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The issue I am having is fairly complicated to explain. I have written up a javascript that displays an image slideshow, and it works fairly well, despite using up more resources than I would like

// imgArr[] is populated before    
var i = 0;
var pageLoaded = 0;
window.onload = function() {pageLoaded = 1;}

function loaded(i,f) {
if (document.getElementById(i) != null) f();
else if (!pageLoaded) setTimeout('loaded(\''+i+'\','+f+')',100);


function displaySlideshow() {
  document.getElementById(destinationId).innerHTML = '<div id="slideWindow"><img src="'+imgArr[i]+'" />'  +  '<img src="'+imgArr[i + 1]+'" /></div>';
  if (i >= imgArr.length - 1)
     i = 0;

So, this script dynamically adds two images to a HTML element, and it is wrapped in a div.

The div is styled with the height and width of the image, with the overflow (the second image) hidden. The second image is below the first, and the slideshow is meant to go from RIGHT to LEFT.

My inquiry is twofold: 1) Is there a more efficient way of doing this? 2) How would I animate the images? Would I need to put the second image on the right of the first with CSS somehow, and then set a timer to pull the images (via a style) leftward?

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do you not want to use a framework? – jaywon Dec 11 '09 at 6:43

I really don't recommend rolling your own animation library. The Facebook Animation Library written by the wonderful Marcel Laverdet is simple to use and comes with a lot of tutorials to get what you want out of your slideshow. (Note: ignore the FBJS stuff, it's exactly the same even if you're using it on your own site.)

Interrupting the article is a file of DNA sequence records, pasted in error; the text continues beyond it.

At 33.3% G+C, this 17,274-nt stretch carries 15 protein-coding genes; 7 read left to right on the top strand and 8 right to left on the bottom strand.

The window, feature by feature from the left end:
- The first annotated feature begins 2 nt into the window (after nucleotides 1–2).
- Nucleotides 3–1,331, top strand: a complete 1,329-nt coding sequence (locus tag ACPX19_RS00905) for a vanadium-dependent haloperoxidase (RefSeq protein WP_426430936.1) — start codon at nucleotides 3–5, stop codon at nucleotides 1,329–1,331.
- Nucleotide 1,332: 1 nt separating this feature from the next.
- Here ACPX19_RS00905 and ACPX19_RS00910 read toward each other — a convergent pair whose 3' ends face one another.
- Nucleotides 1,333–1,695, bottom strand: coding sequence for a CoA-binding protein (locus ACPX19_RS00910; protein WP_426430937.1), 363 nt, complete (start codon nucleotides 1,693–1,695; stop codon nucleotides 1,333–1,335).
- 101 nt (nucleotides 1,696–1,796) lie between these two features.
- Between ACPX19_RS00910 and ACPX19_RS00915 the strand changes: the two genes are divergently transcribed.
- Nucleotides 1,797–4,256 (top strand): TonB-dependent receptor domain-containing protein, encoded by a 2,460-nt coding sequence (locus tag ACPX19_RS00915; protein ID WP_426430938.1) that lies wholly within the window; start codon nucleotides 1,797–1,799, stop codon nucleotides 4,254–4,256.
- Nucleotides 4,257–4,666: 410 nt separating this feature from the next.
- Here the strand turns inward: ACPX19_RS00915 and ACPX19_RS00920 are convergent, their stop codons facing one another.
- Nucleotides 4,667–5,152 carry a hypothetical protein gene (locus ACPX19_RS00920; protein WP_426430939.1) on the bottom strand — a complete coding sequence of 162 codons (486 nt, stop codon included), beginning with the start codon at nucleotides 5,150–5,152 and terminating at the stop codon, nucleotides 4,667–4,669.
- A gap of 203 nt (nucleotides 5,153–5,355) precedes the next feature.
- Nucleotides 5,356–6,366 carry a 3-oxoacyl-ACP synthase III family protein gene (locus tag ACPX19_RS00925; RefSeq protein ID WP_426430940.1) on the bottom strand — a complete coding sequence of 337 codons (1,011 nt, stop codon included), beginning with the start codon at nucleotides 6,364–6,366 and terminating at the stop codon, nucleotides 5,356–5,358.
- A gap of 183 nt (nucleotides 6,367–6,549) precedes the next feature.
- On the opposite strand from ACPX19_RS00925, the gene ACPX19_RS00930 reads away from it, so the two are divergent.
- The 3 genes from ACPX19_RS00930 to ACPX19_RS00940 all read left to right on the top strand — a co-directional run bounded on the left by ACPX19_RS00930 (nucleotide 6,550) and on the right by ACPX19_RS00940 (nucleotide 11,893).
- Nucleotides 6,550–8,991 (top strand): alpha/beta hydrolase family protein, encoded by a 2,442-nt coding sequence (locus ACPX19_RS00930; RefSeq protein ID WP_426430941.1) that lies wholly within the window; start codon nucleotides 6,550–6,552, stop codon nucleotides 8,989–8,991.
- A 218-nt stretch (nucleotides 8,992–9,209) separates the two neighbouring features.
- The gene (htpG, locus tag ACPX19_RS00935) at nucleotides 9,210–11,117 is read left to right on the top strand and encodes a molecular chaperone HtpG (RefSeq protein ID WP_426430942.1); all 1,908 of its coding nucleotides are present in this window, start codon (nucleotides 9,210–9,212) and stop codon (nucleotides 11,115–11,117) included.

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I don't want to incorporate a library for a small animation. Not to mention, the whole reason I am doing this without a library is so I can learn the fundamentals. – aaron Dec 11 '09 at 6:47
It's really painful. It'd be a lot better to examine the code involved in the Animation library, and then try to duplicate the functionality in your own code. – jonchang Dec 11 '09 at 6:52

If you're not using a framework, I think you'll find a lot of pain ahead of you. If you still don't want to use a framework, at least find one that is liberally licensed, and take a look at the source code. Here's one, for example.

The basic theory is, yes, you set a timer that moves the image on some sort of interval, either fixed or based on some sort of mathematical equation (eg, sin, cos, etc). By setting these intervals close together, and making lots of them, you get an "animation" in javascript. Typically, you'd use some sort of absolute positioning, moving one element off the screen as the other moves on.

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